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Weighing Options in Choosing Your Career Path

It’s easy to feel trapped in a career which no longer fuels one’s sense of satisfaction, meaning or purpose. The pay may be great, and you appreciate the lifestyle you’ve created for yourself.  Or, perhaps, you’ve invested a great deal in your education and qualifications to be able to do the work that you do.  In such circumstance, we might fool ourselves into believing we simply don’t have any real choice but to remain in the unsatisfying positions we find ourselves in.

The reality is that, in many cases, the question is not “can I change my career?” but rather, “will I change my career?”

Ultimately, it comes down to the career math.

You might decide that the price of changing your career in terms of financial circumstances or family responsibilities is not one you’re willing to pay – that’s a good outcome.  It’s a good outcome because you’ve embraced your choice and that you’re asserting yourself upon the world rather merely falling victim to it.  In other instances, you may just need a ‘push’ to get you started in a new direction more aligned to your values and passion.

Finding inspiration in others can be a powerful motivating force to propel personal change, particularly with respect one’s career.  I can think of few others which I have found as personally inspiring as the following story.

 

“Doing the Career Math”

Gary had already had one career change by the time he was 30.  Growing up he had attended a prestigious private school following which he graduated from a top Canadian university at the head of his class.  The plan, laid out before him by family expectation and tradition, was to pursue a career in law.  The whole time, however, Gary was looking to the sky and dreaming of flying.

Interrupting his preordained journey was his decision to join the Canadian Air Force and become a fighter pilot. It was a choice his family could hardly object to given the value they placed on service and community. And, like everything he pursued, he was a successful and he earned his wings – at least until it was discovered that his eyesight was beginning to deteriorate.  While his visual deterioration was slight, it was enough to put an end to his aspirations as a military pilot. He completed an environmental transfer to the Navy where I first met him and we completed our training as Naval Warfare Officers.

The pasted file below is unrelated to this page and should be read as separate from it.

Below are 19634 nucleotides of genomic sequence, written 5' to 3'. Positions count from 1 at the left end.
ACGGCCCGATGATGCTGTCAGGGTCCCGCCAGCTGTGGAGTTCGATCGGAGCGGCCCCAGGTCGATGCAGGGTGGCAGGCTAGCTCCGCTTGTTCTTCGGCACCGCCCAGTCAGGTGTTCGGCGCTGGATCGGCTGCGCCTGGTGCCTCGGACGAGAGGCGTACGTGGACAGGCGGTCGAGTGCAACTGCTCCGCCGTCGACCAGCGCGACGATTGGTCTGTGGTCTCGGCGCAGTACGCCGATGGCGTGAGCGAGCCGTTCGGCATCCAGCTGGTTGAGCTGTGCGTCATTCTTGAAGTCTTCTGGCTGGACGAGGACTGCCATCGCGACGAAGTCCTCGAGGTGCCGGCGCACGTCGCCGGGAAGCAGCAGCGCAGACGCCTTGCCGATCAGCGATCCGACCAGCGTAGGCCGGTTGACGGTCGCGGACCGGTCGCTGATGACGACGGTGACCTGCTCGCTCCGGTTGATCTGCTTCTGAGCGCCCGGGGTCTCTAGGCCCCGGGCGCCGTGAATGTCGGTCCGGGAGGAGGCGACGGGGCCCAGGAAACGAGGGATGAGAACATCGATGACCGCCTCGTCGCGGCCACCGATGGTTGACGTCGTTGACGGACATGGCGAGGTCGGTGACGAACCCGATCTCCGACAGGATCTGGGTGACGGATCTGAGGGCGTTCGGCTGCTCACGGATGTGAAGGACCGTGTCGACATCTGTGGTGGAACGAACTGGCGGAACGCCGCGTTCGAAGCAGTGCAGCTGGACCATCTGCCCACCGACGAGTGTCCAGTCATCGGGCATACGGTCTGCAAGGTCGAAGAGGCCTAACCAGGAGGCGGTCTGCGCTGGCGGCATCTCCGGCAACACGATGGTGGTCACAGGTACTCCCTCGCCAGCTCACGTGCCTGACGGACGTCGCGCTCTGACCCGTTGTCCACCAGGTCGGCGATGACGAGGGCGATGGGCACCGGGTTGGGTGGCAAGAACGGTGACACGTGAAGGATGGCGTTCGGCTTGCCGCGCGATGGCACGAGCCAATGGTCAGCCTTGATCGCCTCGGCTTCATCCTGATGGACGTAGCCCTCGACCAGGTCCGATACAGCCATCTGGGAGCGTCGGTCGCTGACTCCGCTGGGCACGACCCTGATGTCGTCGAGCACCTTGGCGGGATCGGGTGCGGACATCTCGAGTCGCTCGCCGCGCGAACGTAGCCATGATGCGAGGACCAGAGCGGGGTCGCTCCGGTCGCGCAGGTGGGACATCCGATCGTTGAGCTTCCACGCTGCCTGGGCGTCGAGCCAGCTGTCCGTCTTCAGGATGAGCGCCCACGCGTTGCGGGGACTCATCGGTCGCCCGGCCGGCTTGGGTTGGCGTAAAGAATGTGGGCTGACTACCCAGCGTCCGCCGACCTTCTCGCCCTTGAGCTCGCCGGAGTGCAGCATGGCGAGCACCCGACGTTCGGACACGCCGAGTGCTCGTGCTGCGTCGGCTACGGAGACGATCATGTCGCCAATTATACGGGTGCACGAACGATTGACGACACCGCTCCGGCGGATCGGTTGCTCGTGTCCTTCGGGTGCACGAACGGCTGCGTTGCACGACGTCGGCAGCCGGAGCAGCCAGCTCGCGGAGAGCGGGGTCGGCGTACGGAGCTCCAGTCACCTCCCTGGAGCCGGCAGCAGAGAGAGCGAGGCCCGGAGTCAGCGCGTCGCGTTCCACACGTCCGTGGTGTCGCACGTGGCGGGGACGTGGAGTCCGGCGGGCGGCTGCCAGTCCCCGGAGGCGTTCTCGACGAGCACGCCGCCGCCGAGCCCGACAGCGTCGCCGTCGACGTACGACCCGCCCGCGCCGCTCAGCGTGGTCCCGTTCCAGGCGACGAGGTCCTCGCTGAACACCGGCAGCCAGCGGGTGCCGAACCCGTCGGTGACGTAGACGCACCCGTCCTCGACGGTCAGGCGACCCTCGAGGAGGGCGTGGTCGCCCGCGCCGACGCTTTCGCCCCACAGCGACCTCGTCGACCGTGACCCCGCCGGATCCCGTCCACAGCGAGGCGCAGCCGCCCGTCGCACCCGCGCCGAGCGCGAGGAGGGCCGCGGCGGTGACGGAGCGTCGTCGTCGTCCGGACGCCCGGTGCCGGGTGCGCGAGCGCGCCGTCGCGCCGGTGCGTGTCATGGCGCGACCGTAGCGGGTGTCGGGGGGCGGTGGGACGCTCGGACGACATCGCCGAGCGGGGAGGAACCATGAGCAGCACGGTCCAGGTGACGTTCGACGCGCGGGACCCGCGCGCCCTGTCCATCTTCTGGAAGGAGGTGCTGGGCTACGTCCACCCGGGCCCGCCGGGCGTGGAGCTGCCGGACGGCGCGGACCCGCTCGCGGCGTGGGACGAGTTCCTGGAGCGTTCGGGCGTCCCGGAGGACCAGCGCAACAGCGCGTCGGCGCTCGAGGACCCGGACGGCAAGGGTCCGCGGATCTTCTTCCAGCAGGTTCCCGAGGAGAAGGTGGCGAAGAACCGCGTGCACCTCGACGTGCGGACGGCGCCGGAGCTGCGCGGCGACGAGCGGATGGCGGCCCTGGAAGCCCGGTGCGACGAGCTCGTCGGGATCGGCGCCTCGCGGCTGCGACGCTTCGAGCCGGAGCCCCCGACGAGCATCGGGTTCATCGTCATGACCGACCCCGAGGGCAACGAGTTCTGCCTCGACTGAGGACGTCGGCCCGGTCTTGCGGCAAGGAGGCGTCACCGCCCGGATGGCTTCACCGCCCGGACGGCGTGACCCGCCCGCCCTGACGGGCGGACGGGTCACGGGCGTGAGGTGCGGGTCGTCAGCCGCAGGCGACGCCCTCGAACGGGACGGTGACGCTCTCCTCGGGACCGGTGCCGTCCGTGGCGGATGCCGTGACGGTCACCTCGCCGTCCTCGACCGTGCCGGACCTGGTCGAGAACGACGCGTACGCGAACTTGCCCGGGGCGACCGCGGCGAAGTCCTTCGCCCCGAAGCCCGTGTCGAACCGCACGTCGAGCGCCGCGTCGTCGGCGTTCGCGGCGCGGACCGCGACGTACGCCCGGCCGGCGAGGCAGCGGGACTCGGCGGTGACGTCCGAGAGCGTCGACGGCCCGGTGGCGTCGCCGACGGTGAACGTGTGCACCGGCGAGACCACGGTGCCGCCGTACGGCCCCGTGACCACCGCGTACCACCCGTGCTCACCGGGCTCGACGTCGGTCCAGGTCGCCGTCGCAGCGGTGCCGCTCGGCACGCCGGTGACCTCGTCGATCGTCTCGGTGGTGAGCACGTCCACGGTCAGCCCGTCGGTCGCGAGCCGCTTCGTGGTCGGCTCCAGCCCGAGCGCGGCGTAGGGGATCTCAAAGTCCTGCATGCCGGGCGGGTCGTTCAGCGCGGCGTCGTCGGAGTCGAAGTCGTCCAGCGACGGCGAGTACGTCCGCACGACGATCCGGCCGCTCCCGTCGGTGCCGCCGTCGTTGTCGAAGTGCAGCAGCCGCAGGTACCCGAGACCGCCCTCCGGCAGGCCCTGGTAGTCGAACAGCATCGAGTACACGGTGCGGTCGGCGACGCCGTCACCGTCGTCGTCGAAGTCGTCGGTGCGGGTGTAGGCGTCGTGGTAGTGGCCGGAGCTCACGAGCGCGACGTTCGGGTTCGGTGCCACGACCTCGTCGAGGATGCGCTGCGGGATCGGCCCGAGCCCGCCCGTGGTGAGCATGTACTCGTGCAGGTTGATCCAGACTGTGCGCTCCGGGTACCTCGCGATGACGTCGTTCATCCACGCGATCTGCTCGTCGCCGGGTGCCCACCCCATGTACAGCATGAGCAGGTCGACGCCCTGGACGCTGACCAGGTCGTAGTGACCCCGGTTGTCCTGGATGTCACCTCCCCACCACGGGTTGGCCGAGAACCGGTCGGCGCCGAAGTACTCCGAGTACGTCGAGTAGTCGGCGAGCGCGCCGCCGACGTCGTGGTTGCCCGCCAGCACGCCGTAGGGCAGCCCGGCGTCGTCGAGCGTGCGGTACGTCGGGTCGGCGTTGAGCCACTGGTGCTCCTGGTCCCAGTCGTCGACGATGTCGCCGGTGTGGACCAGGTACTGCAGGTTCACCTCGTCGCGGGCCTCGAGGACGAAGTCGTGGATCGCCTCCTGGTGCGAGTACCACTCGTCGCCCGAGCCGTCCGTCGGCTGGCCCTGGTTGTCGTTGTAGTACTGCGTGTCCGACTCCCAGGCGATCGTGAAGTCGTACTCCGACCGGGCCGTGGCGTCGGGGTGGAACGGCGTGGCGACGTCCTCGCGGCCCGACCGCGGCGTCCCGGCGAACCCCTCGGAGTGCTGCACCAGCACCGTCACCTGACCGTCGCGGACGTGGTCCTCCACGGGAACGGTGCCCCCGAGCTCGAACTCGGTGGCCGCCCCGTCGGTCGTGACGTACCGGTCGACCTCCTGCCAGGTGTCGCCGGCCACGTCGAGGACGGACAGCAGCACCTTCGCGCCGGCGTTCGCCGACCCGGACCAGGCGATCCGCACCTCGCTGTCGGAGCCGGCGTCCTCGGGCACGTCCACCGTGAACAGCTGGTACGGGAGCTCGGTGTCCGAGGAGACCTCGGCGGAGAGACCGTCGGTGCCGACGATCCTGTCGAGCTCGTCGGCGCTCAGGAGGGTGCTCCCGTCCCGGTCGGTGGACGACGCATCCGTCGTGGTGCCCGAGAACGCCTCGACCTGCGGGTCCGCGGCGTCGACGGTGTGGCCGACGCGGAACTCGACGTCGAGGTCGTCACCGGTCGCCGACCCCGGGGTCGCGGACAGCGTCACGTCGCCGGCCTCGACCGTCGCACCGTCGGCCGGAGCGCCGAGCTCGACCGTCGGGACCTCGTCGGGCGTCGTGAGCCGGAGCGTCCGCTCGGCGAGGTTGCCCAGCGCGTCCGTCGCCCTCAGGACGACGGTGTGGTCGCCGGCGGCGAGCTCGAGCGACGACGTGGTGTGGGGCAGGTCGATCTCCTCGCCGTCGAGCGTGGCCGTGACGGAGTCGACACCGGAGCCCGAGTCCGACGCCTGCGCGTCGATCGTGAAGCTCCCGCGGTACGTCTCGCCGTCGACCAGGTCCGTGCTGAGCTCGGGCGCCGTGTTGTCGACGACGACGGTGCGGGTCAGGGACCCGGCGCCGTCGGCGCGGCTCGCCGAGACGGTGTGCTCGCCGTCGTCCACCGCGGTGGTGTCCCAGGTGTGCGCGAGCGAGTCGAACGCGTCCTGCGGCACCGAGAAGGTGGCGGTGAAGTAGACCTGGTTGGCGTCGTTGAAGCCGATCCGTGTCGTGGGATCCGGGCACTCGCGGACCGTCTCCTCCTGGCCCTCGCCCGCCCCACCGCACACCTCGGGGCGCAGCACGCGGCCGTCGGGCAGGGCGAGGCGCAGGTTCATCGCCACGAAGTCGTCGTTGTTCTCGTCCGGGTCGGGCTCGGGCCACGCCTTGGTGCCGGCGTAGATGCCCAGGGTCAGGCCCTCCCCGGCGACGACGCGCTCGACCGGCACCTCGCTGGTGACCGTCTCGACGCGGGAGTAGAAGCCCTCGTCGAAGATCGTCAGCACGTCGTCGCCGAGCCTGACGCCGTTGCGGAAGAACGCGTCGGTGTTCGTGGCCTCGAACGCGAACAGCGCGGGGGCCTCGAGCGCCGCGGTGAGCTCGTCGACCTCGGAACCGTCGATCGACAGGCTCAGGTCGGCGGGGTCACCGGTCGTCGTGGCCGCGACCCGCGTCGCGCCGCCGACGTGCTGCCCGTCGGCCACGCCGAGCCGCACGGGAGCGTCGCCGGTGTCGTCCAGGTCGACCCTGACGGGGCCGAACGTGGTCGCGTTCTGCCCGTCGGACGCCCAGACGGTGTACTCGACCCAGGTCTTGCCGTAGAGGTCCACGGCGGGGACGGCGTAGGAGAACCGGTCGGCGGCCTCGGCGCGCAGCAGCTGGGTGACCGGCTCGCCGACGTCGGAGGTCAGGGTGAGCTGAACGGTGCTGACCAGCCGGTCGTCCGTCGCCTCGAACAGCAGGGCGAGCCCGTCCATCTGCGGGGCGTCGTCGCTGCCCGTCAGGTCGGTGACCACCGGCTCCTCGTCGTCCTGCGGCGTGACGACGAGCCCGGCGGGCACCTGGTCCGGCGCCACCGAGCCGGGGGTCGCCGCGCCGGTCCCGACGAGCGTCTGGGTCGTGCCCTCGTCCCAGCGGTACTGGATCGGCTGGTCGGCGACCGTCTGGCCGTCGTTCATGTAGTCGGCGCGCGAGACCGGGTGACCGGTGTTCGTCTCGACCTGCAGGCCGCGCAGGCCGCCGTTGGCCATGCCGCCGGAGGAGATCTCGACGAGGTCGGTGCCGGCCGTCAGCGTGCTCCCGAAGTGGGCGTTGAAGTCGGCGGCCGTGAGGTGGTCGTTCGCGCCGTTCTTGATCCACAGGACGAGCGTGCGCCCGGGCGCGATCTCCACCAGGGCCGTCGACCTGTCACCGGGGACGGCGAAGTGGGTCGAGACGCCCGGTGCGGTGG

Gary’s career in the military was never meant to be a long term one, and after a few years, he retired his commission and fell back onto the family pathway to becoming a lawyer, getting married and starting a family along the way.  As fate would have it, he secured a role as a highly specialized lawyer working for a firm in Edmonton where his office overlooked the runways for the municipal airport.  Day after day, he would stare out the window watching aircraft take off and land and imagine, “what if that were me?” until he could take it no longer.  He left the law firm, moved up north and began his career as a bush pilot, starting the same way every bush pilot does: loading bags onto small planes.   

Kind of a romantic story, eh?  Well, what is less romantic about Gary’s story is that his decision was not impulsive, ill-considered or frivolous in the least.  It involved a great deal of conversation and support from his spouse, a painstaking discernment of their family finances, research, and networking to find his opportunity – a kind of “career math”.  In Gary’s circumstances, he discovered his capacity to choose and thus was able to take the measure of the commitment he would have to invest to pursue he lifelong dream of flying.

A core competency, and a source of great satisfaction for career coaches, is working with people to help them reconnect to their capacity to choose and to evaluate the magnitude of the commitment demand of them, to help them do their “career math”.  While Gary’s successful career change story is inspiring, what’s truly instructive is how Gary arrived at decision, by taking the time to do his own career math.

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